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New MGMA Data Shows Medical Practices Utilizing More Non-Physician Providers are More Profitable, Productive

Press Release

Benchmarking Data

Survey further demonstrates the growing use of non-physician providers as primary care providers in face of growing physician shortage
 
Englewood, Colo. – Today, Medical Group Management Association (MGMA) released its 2018 MGMA DataDive Cost and Revenue data, which found that medical practices that utilize more non-physician providers benefit from increased revenue and productivity.
 
“In the face of a growing physician shortage in the United States, and as MGMA discovered through several other DataDive datasets, American medical practices continue to rely more and more on non-physician providers to treat their patients,” said Dr. Halee Fischer-Wright, President and CEO of MGMA. “Today’s findings not only further demonstrate this trend, but show that by utilizing more non-physician providers in their practice, administrators can actually boost their practices’ revenue and productivity by allowing physicians to focus on the most acute cases.”
 
While primary care practices with a higher non-physician provider (NPP) to physician ratio (0.41 NPPs per physician or more) report greater expenses, they also report earning more in revenue after operating costs than practices with fewer NPPs (0.20 or fewer NPPs per physician), regardless of specialty. Physician-owned practices with 0.41 or more NPPs report earning $100,748 more in revenue after operating expenses per physician than practices with 0.20 or fewer NPPs. In hospital-owned primary care practices, that difference is $131,770 more in revenue after operating costs per physician.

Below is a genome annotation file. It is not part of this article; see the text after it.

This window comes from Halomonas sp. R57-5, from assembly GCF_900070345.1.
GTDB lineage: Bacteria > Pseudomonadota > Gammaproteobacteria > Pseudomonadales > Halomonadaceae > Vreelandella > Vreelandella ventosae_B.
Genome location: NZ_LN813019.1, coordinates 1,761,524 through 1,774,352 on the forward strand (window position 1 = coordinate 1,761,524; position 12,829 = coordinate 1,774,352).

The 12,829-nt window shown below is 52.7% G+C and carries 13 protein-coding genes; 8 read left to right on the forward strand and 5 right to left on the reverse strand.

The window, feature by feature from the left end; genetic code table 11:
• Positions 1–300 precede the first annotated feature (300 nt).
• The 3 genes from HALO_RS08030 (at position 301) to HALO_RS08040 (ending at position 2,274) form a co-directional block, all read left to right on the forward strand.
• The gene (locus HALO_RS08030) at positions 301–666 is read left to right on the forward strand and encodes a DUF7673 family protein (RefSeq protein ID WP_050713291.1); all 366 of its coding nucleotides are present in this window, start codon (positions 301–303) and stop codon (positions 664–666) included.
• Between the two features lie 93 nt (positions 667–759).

“Because these non-physician providers can effectively compliment primary care services for the organization, access to care increases. Ultimately, both the number of patient encounters as well as their satisfaction can increase,” said Ken Hertz, Principal Consultant at MGMA. “This is a win-win for both patients and practices – patients’ health outcomes improve while practice revenue increases.”
 
Additionally, the data shows that most practices generally reported an increase in expenses since 2013. These findings are in line with a July 2018 MGMA Stat poll in which 69 percent of respondents indicated their practice has seen overhead expenses increase in the past year. 

The data finds that over the past 5 years, median operating costs for primary care practices have risen by 13 percent, from $391,798 per physician to $441,559 per physician.  With overall expenses on the rise, practices continue to have evergreen expenses, where general operating costs make up 32 cents of every dollar collected in physician-owned practices. Of that IT represents 2 cents, drug supply 6 cents, and building occupancy another 6 cents. 

Based on comparative data from more than 3,000 organizations, the 2018 MGMA DataDive Cost and Revenue data is the most comprehensive sample of any medical practice finance survey in the United States. The survey represents a variety of practice types including physician-owned and hospital-owned, as well as organizations from across the nation at small and large practices.
 
The MGMA DataDive Cost and Revenue data is the most trusted compensation survey in the U.S., undergoing a rigorous evaluation and inspection. 
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